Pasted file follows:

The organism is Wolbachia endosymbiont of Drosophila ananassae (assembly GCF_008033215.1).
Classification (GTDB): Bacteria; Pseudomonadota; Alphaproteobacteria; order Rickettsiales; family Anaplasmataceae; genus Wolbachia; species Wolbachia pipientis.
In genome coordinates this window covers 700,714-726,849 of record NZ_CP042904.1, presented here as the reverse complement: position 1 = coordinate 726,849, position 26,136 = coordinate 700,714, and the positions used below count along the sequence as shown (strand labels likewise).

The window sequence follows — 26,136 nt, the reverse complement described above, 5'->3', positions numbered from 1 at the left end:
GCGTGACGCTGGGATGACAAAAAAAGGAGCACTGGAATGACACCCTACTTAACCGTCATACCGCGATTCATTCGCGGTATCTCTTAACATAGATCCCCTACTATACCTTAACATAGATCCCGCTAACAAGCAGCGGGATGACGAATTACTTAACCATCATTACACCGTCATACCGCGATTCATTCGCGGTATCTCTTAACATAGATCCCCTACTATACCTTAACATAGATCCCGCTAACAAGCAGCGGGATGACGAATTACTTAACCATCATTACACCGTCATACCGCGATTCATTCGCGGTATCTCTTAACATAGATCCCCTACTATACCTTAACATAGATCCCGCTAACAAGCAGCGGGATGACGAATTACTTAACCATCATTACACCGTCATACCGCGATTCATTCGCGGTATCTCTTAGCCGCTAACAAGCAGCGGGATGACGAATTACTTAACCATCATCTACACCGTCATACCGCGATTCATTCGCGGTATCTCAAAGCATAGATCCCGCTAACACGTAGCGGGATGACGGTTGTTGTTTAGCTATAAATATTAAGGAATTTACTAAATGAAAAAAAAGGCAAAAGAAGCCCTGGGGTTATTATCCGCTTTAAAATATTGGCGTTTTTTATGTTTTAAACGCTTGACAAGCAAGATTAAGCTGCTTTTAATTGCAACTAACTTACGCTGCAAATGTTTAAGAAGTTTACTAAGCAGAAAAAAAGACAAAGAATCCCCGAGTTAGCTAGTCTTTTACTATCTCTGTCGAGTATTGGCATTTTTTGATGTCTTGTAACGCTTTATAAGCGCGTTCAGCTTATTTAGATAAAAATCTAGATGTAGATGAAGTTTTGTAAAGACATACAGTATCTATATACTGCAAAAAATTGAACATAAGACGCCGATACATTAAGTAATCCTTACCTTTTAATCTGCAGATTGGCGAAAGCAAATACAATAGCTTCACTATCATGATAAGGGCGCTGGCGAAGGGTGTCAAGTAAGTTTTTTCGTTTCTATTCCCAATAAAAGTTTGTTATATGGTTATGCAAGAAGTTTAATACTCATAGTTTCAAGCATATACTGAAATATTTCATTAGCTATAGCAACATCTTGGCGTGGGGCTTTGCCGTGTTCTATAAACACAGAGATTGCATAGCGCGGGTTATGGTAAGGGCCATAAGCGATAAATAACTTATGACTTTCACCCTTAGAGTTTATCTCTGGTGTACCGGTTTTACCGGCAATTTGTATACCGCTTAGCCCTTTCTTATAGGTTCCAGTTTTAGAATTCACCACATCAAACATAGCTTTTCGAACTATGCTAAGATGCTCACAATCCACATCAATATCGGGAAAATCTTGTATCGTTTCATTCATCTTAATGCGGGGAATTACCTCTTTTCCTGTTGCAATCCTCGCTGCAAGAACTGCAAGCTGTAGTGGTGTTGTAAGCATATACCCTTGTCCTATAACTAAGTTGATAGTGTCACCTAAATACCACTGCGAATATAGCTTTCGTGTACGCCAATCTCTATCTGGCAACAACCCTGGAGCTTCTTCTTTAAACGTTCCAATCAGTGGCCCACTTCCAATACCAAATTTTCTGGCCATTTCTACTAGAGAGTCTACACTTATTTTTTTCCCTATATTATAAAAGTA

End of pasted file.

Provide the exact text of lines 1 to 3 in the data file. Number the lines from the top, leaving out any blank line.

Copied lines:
The organism is Wolbachia endosymbiont of Drosophila ananassae (assembly GCF_008033215.1).
Classification (GTDB): Bacteria; Pseudomonadota; Alphaproteobacteria; order Rickettsiales; family Anaplasmataceae; genus Wolbachia; species Wolbachia pipientis.
In genome coordinates this window covers 700,714-726,849 of record NZ_CP042904.1, presented here as the reverse complement: position 1 = coordinate 726,849, position 26,136 = coordinate 700,714, and the positions used below count along the sequence as shown (strand labels likewise).